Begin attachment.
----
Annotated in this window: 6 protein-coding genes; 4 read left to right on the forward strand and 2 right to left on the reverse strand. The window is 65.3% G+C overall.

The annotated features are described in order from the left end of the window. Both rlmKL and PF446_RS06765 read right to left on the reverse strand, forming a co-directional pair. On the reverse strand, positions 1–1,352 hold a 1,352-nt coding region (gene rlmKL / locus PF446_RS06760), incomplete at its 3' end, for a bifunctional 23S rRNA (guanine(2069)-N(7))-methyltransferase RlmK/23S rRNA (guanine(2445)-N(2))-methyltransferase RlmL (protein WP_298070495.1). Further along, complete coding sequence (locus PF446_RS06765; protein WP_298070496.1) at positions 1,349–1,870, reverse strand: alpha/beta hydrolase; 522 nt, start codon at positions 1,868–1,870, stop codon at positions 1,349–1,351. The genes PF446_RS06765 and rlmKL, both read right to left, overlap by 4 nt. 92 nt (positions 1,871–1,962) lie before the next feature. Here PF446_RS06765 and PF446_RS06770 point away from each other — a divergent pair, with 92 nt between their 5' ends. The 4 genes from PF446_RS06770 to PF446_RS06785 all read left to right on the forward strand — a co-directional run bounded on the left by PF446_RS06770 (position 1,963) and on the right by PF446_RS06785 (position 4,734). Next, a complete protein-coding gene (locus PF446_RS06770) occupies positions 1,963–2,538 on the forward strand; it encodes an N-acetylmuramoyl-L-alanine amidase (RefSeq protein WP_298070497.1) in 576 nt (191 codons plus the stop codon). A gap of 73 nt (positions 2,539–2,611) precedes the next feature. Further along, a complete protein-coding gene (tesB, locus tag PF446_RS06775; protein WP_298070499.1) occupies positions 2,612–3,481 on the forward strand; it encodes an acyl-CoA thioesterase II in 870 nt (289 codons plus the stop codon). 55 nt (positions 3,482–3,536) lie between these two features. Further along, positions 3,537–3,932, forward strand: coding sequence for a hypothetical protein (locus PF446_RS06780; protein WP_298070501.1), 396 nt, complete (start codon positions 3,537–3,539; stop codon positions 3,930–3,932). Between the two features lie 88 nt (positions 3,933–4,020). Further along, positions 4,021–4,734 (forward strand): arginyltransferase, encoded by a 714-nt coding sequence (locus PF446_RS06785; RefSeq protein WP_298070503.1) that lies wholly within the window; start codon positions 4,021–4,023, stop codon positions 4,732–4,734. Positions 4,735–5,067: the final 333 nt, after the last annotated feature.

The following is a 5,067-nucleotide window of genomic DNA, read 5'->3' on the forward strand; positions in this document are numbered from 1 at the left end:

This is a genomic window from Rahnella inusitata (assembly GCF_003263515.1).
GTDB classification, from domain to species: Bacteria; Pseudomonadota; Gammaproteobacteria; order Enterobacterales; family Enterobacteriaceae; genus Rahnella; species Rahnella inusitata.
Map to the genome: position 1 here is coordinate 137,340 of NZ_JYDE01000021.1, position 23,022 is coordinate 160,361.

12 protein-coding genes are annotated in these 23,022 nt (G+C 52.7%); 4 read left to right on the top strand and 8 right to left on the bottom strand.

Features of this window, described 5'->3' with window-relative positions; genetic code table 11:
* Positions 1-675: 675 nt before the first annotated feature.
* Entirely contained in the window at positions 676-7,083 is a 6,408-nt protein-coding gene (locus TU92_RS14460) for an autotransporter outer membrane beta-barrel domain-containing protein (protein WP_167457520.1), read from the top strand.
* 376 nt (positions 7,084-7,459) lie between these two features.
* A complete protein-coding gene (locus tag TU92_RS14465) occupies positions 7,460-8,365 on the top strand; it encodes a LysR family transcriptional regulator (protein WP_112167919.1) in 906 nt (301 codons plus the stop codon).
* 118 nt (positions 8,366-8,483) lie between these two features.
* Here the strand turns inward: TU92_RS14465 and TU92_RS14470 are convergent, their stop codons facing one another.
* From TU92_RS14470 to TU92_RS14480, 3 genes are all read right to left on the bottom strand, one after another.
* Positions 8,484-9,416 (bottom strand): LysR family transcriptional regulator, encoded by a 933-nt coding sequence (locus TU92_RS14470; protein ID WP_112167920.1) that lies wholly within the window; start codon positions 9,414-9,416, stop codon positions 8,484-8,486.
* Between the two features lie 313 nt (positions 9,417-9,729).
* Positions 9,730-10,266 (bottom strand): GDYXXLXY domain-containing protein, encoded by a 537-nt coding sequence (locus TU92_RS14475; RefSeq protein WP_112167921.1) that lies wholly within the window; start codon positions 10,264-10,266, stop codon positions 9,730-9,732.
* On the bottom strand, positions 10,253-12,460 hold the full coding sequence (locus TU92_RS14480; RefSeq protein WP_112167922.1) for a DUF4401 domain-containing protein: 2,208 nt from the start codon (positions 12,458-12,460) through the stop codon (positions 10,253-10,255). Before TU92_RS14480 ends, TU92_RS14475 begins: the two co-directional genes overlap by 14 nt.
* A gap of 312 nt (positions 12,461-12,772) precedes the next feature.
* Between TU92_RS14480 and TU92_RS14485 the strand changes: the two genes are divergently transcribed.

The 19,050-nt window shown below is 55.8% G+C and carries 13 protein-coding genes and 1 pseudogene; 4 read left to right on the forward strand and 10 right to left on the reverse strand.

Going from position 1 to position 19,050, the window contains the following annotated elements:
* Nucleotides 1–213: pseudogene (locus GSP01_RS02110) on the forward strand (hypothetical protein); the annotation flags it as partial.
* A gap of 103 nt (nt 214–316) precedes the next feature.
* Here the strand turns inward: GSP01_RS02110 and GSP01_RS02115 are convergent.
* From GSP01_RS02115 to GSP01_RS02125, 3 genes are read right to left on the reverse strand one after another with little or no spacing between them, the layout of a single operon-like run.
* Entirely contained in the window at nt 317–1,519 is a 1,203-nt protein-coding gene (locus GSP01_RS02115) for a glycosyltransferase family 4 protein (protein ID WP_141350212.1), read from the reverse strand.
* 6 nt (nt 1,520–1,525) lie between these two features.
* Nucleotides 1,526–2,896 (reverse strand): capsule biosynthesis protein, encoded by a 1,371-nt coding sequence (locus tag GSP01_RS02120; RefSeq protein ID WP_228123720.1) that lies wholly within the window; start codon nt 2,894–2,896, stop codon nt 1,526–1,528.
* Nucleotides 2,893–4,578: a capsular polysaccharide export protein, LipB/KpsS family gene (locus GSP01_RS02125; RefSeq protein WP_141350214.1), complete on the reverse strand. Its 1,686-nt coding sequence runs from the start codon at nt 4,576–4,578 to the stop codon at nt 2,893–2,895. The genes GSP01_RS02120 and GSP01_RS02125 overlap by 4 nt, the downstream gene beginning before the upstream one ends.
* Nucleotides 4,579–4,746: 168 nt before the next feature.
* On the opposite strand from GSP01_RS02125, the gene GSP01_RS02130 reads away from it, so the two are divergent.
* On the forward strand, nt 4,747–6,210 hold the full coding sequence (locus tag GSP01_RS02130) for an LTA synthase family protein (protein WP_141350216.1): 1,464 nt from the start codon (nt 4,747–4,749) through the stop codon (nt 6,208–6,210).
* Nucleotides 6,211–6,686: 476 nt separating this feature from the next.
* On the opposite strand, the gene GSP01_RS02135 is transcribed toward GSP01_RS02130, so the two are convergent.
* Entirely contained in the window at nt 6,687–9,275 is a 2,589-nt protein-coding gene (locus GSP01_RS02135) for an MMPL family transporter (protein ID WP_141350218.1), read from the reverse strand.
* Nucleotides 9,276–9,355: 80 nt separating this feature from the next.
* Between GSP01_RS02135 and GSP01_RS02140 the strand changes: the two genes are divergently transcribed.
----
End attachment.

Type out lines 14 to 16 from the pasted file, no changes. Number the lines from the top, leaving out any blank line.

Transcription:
* Here the strand turns inward: TU92_RS14465 and TU92_RS14470 are convergent, their stop codons facing one another.
* From TU92_RS14470 to TU92_RS14480, 3 genes are all read right to left on the bottom strand, one after another.
* Positions 8,484-9,416 (bottom strand): LysR family transcriptional regulator, encoded by a 933-nt coding sequence (locus TU92_RS14470; protein ID WP_112167920.1) that lies wholly within the window; start codon positions 9,414-9,416, stop codon positions 8,484-8,486.